Mount Airy Gives Thanks To Railroad For Its Growth

Settlers Built Homesteads On Parr's Ridge In 1830s

May 05, 1991

Mount Airy's growth was twined around that of the Baltimore & Ohio Railroad, the method settlers used to head west -- Cumberland and beyond -- in its early years.

In the 1830s, settlers built homesteads on Parr's Ridge, which runs diagonally from the southwest to the northeast quadrants of Carroll County.

The ridge divides the county into two major drainage basins:

*Streams to the north and west drain into the Monocacy River and eventually the Potomac River.

* Streams to the south and east flow into the Patapsco or Gunpowder rivers and the Chesapeake Bay.

B & O engines used to struggle mightily to pull trains up and over the ridge.

The story of how the town derived its name is related to the railroad and one of its tough workers.

As legend has it, an Irish brakeman, whose ears were freezing from the cold winds that cross Parr'sRidge, remarked:

"The weather around here is rather airish."

In the 1840s, settlers built a church and school for the education of their children.

Settlers built the Ridge Presbyterian Church in 1846, and school was conducted in the basement for 20 years.

Today, visitors to Mount Airy can still see the beautiful stone church and cemetery, now known as Pine Grove Chapel, on the east side in the 800 block South Main Street.

During the Civil War, Mount Airy residents' sympathies tended toward the South while most of Maryland generally had Union sympathies.

The Mount Airy train station -- in the center of town -- was guarded by Northern troops from New Jersey.

Therailroad station, for many years in disrepair after passenger trainsstopped running the tracks, has been restored by a town councilman, who retained the original structure and building's historic integrity.

The building, near the north end of downtown, now houses doctors' offices.

In 1895, railroad engineers built a tunnel through Parr's Ridge to make the journey east and west an easier one.

The tunnel, regarded as a great feat of engineering, is still one of the longest tunnels east of the Rockies.

Mount Airy today is primarily a "20th-century town," in the words of one local historian.

A fire inFebruary 1903 destroyed more than half the town, forcing local residents to again build from the ground up.

Still, Mount Airy retains an old-time small-town flavor.


With a 1991 population of 3,993 (2,420 in Carroll County; rest in Frederick County), MountAiry is the second-largest municipality in Carroll.

Its fiscal 1990-1991 (budget year starts July 1) property tax rate is 60 cents per$100 of assessed valuation, which is in addition to the county property tax; homes are assessed at 40 percent (as of July 1) of market value.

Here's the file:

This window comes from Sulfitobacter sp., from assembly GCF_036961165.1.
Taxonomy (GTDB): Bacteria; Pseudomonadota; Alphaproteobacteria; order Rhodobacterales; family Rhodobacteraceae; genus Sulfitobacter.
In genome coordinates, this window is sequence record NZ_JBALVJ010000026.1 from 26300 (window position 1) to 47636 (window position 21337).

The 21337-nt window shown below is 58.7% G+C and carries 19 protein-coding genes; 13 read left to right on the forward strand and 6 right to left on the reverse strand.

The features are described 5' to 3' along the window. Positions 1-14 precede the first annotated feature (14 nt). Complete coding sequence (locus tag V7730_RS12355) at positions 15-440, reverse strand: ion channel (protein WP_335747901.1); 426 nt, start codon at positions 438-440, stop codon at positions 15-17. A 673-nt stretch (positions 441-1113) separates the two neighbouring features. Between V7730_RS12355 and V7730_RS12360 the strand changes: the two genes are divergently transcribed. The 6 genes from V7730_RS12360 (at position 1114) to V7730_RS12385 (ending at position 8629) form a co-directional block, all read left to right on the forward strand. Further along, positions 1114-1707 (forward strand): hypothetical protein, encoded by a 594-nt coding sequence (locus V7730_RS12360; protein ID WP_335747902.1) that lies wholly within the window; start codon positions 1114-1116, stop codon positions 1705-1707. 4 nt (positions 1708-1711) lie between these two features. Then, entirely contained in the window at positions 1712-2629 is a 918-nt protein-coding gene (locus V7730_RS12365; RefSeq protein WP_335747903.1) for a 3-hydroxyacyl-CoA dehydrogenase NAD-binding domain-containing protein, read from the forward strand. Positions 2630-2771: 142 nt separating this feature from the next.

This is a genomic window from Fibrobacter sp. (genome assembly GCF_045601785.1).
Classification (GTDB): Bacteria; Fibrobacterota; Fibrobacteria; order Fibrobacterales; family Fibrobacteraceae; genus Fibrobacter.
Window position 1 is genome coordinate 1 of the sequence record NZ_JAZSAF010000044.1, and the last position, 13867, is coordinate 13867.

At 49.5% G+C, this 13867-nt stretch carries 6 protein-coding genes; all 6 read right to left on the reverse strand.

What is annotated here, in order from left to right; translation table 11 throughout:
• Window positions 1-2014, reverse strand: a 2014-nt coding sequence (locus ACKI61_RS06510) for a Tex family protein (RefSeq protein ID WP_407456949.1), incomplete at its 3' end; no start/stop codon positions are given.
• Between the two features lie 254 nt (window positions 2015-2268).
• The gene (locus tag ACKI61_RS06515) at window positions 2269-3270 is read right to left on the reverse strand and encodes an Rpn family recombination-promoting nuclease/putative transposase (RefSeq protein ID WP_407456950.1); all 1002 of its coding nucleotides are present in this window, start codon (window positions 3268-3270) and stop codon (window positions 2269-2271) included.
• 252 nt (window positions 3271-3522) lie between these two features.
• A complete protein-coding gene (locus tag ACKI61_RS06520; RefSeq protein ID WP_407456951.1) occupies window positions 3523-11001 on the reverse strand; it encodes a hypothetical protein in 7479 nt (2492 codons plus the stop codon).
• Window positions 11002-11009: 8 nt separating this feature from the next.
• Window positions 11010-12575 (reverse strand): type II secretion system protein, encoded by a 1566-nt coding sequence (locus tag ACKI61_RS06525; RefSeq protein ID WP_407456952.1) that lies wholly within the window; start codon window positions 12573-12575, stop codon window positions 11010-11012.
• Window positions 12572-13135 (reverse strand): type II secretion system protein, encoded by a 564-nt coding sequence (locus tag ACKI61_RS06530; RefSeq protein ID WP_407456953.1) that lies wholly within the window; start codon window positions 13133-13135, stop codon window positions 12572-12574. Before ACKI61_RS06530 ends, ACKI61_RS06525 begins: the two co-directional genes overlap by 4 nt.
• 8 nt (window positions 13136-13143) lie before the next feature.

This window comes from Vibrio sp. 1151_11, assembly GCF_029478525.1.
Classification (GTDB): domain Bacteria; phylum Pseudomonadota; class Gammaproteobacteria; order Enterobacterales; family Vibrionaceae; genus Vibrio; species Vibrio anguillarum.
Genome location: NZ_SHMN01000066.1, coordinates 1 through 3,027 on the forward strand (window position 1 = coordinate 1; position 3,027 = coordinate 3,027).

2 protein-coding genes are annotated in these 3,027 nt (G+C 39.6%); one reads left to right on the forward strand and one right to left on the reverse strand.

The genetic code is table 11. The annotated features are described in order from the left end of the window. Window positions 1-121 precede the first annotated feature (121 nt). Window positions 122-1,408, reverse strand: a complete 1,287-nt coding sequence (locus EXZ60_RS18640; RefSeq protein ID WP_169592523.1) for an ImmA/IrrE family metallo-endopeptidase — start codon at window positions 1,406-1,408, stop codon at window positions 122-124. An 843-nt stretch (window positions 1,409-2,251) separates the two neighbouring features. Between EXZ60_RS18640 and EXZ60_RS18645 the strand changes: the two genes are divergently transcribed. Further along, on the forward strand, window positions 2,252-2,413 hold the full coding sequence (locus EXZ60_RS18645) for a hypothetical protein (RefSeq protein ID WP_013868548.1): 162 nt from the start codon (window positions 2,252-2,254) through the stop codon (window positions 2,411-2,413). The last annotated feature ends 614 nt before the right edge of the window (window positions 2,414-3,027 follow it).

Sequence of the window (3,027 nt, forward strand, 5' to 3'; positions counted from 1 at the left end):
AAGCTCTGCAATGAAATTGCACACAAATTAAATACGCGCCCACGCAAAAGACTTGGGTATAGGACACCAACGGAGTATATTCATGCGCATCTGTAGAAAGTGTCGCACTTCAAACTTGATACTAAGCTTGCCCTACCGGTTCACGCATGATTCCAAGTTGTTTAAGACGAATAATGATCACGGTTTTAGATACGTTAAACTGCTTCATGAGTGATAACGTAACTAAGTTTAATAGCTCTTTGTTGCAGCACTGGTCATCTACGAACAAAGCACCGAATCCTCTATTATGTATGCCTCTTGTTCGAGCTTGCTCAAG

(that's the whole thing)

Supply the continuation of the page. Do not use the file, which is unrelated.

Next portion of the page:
The owner of a typical $134,000 home (assessed at $53,600) pays $322 annually in town property taxes, plus $1,260 in county property taxes (on the Carroll County side).

The South Carroll municipality has a contract with Fogles Refuse of Woodbine for trash pick-up, the cost of which is included in the town property taxes.

Incorporated in 1894, Mount Airy is governed by a non-partisan mayor and fivecouncil members serving staggered four-year terms. Each council member, who heads one town department, is paid $25 per attended meeting plus compensation for committee chair; the mayor gets $2,500 annually (as of July 1).

Elections are the first Monday in May of even-numbered years.

The council meets at 8 p.m. the first Monday of each month at Town Hall, Park and Main streets, 21771, telephone 795-6012, 829-1424 or 831-5768.

* Mayor Gerald R. Johnson: since 1990, term ends 1994

* Council President R. Delaine Hobbs: since 1966, term ends 1994

* Council Secretary Oliver H. Davis Jr.: since 1986, termends 1994

* Councilman Marcum N. Nance: appointed 1989, term ends1992

* Councilman David W. Pyatt: since 1988, term ends 1992

*Councilman William "Billy" Wagner: since 1988, term ends 1992

* Town Clerk Betty G. Ifert

* Town Attorney Charles O. Fisher Sr.

Tourist attractions

* Blue Ridge Mountains: Located at the juncture of four county lines, Mount Airy is known for its splendid view -- to the west -- of these mountains. On clear days, visitors are afforded spectacular vistas of the valley and countryside that spread out before the mountains. Few views like this exist in Carroll County -- or anywhere else.

* Calvary United Methodist Church: 405 S. Main St. Also noted for its aesthetic appeal and architecture.

* Dennison's Variety Store: 2 S. Main St. near the railroad station. The quintessential small-town hobby-and-variety store, where children and adults can wander through the aisles dreaming of things they can buy and take home to play with for fun.

* Main Street: Visitors can stroll through the downtown area and gaze at the turn-of-the-century Victorian or Queen Anne-style homes that some families are restoring to their original condition.

* St. James Episcopal Church: 300 N. Main St. To be noted for its aesthetic appeal and architecture.

Special events

* Oct. 5-6: Mount Airy Fall Festival in the downtown business district will include entertainment, craft booths, childrens' gamesand area business exhibits. Activities begin at 8 a.m. with the annual fun run and continue with the parade at 10 a.m. Saturday.

* Mid-December: Santa Claus Lane, a miniature Christmas village in the Mount Airy Municipal Parking Lot is sponsored annually by the Lions Club. Children will meet Santa Claus and will be able to call Mrs. Claus at the North Pole.

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